Consumers are slowing their borrowing in a big way, indicating an overall lack of demand. This is also reflected in
The chart for total consumer debt outstanding
From the Federal Reserve
Modest fractions of banks reported having eased standards on consumer credit card loans and on other non-auto loans. As in the previous survey, somewhat larger fractions of banks reported having eased standards on auto loans.
Banks, on net, continued to report having narrowed the spreads of interest rates on auto loans over their cost of funds, though these reports have been volatile over the past few quarters. A modest net fraction of banks also reported lengthening maximum maturities and lowering minimum required credit scores on auto loans. Small numbers of banks reported having eased some terms on credit card loans.
A small number of banks, on net, reported a strengthening of demand for consumer credit card and auto loans, in line with the past few quarters. Banks reported small, mixed changes, on net, in the demand for other types of consumer loans.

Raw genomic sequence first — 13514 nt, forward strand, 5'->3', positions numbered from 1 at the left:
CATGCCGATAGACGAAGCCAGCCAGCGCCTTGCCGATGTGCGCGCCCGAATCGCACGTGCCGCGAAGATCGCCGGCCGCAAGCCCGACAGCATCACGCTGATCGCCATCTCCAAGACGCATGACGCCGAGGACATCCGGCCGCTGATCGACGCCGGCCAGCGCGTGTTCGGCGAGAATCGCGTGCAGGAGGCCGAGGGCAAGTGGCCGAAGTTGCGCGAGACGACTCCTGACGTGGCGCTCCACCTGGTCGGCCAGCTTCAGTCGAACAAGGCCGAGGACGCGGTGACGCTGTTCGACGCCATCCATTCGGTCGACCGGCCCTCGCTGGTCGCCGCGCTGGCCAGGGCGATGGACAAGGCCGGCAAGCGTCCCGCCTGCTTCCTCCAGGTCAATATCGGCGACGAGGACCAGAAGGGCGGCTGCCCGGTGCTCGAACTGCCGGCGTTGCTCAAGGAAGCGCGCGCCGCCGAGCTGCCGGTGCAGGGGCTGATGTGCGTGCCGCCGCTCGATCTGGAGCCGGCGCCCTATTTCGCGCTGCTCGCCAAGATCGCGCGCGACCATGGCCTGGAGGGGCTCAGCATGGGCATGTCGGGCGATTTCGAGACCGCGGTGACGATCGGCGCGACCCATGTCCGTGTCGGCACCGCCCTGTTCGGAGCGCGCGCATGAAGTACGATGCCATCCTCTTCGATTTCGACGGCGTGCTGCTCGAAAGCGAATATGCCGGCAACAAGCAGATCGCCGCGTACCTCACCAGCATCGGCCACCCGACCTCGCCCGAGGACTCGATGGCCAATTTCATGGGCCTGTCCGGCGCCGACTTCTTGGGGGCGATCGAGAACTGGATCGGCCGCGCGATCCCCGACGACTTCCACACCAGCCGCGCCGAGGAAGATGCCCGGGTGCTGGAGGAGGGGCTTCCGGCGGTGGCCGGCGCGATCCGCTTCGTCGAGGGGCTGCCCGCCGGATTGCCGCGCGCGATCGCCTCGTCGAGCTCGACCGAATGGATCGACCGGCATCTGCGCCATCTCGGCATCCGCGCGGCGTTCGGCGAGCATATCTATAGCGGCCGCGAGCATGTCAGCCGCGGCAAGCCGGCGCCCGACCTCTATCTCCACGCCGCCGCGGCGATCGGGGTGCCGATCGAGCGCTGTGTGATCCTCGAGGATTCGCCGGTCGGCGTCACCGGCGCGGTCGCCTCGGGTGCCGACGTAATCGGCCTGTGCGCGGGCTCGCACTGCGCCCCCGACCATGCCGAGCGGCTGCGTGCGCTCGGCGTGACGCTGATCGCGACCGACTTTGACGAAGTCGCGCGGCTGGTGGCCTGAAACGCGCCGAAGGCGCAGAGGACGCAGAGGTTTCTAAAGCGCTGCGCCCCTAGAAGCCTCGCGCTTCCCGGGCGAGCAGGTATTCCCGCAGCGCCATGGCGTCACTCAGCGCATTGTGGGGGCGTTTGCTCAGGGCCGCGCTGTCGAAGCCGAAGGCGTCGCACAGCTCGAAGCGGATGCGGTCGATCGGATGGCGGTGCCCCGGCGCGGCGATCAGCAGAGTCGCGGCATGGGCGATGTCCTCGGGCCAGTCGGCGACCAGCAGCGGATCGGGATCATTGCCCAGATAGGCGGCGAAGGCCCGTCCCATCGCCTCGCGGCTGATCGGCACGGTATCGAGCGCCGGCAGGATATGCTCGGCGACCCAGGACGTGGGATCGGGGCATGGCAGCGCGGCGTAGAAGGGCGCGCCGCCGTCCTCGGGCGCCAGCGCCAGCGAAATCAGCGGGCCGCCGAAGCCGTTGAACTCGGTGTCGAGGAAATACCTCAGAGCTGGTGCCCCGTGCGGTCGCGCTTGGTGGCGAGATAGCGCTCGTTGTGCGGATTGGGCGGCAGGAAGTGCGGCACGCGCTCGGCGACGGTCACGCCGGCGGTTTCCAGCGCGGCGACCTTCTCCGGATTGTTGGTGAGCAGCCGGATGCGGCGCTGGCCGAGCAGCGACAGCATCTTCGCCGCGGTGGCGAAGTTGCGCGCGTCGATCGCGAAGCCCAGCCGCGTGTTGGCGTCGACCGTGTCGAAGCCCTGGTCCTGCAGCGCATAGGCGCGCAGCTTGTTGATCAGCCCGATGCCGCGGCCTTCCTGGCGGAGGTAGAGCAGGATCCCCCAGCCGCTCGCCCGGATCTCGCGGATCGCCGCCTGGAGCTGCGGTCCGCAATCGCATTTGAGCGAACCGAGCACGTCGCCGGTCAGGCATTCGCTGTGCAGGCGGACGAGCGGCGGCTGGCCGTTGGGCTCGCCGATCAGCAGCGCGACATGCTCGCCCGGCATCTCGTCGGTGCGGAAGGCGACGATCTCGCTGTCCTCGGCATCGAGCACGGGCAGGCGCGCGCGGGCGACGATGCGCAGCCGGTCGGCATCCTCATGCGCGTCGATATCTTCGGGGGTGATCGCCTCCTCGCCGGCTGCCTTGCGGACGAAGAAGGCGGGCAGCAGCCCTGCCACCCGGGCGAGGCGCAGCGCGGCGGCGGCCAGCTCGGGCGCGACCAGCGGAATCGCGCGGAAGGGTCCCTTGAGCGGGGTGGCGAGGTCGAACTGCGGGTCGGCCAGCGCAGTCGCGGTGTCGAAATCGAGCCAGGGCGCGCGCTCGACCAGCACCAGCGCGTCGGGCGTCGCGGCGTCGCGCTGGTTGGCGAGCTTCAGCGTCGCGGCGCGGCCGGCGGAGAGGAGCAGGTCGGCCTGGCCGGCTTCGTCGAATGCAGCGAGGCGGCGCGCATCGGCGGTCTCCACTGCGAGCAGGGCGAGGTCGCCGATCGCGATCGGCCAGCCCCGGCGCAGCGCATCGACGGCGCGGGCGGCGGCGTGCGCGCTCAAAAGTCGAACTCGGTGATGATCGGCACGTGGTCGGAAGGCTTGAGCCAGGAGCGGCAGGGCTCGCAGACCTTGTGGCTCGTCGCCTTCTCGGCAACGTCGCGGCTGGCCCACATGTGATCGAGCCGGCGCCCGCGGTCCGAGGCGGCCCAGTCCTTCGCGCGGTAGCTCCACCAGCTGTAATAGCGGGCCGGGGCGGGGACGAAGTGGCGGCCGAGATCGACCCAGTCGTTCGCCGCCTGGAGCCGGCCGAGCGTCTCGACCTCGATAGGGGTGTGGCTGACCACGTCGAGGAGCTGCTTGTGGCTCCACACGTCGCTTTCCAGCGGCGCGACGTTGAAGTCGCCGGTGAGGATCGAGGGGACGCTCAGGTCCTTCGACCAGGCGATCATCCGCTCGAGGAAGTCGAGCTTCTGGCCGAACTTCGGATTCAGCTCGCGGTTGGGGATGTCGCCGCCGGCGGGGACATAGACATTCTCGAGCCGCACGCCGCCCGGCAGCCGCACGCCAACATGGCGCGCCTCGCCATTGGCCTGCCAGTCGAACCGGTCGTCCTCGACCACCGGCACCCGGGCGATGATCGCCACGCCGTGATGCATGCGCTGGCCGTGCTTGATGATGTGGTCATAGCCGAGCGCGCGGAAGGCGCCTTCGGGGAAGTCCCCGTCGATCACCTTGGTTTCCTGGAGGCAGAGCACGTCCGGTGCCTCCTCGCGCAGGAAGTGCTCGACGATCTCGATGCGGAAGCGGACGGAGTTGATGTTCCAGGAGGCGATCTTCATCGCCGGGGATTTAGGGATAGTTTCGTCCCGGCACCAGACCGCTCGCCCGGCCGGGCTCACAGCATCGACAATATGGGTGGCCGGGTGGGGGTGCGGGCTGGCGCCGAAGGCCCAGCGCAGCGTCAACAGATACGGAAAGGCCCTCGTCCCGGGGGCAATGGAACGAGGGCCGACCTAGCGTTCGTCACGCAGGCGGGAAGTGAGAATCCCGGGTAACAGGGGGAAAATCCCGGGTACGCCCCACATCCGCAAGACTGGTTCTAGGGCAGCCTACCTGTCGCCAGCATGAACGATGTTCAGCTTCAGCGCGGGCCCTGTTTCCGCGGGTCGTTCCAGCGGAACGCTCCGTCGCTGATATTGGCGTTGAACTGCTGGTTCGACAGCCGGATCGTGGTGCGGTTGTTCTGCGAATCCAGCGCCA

Let's take a look at the data from the bank's perspective:
The first chart shows the percentage of banks tightening lending standards for consumer loans. Notice this number has been below 0 for a small amount of time and has been decreasing since the tightening caused by the recession. However, the second chart shows a smaller number of institutions willing to make the loans (although the number is still positive). The lower graph shows the percentage of banks that are seeing an increase in consumer loan demand increasing. The net takeaway from the above charts is that consumer loan demand is starting to pick-up a bit.